Lawyers looking for new opportunities often consider exploring interim assignments to help them springboard into an in-house role, supplement their income while they search for a permanent position or find more work-life balance with a part-time/project-based schedule. Sometimes these opportunities can be found by searching popular job boards. But many times, the best avenue to these roles are through working through a legal recruiter.
Companies and law firms will reach out to recruiting firms with specific and usually immediate needs for legal talent. Recruiters then turn to their network of candidates who excel at the desired type of work to offer an opportunity first, before they source for new candidates.
And while recruiters are working for the organizations that hired them, they can provide help and support to candidates throughout their legal career.
Here are some examples:
Before you start making new connections on LinkedIn or reaching out to numerous recruiters—or taking their calls—make sure you do your homework and research the recruiter and their company. Does the recruiting firm have a good reputation in the legal industry? After you have confirmed their legitimacy, then you can start forming a relationship with emails, calls and video conferences. Through those conversations, you should paint a clear picture for your recruiter of what you are seeking, not in just your next job and employer, but also of your overall career path. Be clear and transparent with your recruiter about what you're looking for with regards to position, salary, location and length of assignment. It also doesn’t hurt to share with him or her what your ideal company culture and management style look like.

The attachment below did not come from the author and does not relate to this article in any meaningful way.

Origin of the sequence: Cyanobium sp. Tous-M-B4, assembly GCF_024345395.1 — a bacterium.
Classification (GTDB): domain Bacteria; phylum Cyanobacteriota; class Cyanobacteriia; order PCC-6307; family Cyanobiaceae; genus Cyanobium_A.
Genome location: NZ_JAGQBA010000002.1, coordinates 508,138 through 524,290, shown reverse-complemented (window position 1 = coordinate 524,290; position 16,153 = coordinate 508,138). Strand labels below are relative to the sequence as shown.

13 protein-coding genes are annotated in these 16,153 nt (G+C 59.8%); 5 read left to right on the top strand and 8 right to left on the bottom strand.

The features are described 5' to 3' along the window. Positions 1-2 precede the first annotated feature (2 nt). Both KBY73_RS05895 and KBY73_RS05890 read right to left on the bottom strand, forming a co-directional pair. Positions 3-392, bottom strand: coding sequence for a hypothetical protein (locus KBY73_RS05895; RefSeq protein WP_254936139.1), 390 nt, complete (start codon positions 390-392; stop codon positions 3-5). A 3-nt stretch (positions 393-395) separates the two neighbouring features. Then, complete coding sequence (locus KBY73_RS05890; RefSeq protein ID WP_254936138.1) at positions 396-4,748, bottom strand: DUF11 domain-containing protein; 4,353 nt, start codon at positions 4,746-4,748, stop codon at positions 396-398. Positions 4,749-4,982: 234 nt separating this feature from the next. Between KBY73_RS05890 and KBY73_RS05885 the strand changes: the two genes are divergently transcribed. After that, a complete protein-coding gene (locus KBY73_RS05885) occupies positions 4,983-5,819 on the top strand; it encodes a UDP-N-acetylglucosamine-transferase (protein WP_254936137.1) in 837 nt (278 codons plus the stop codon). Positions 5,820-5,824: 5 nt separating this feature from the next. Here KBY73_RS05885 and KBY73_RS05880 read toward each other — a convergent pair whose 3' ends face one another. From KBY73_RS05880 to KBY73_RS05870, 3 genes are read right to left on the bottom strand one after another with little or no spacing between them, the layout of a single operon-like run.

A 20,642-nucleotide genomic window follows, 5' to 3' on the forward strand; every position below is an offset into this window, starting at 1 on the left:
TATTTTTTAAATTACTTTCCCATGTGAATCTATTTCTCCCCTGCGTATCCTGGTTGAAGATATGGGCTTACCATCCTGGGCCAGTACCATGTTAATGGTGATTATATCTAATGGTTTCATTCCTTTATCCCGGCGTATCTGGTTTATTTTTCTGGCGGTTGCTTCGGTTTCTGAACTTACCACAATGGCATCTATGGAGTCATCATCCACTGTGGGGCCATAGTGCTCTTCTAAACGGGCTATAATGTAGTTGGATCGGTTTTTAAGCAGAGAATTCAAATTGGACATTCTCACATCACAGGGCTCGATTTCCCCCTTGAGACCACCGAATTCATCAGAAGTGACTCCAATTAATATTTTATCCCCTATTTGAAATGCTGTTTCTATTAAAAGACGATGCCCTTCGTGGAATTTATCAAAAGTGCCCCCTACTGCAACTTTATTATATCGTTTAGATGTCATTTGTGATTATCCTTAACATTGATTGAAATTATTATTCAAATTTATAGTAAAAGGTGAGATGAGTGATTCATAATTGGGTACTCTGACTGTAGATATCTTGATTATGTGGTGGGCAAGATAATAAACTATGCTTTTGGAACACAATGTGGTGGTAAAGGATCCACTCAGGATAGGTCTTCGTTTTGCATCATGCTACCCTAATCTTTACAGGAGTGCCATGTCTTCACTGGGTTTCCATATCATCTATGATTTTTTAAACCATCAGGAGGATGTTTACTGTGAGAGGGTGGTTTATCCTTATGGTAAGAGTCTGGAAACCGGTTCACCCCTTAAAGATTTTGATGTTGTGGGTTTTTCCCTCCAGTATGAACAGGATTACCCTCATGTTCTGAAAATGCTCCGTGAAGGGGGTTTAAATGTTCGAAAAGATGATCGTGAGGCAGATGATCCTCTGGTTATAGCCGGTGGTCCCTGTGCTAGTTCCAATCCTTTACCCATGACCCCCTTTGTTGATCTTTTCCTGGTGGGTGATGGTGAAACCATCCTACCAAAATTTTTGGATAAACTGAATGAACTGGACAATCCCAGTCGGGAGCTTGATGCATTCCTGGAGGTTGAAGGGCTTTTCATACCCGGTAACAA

The value of a strong, long-term relationship cannot be overstated in the interim market. Working with a recruiter gives you a partner in the ever-changing and sometimes frustrating job search process. Partnering with the right legal recruiter can help you achieve your goals and introduce you to opportunities you may never have discovered on your own.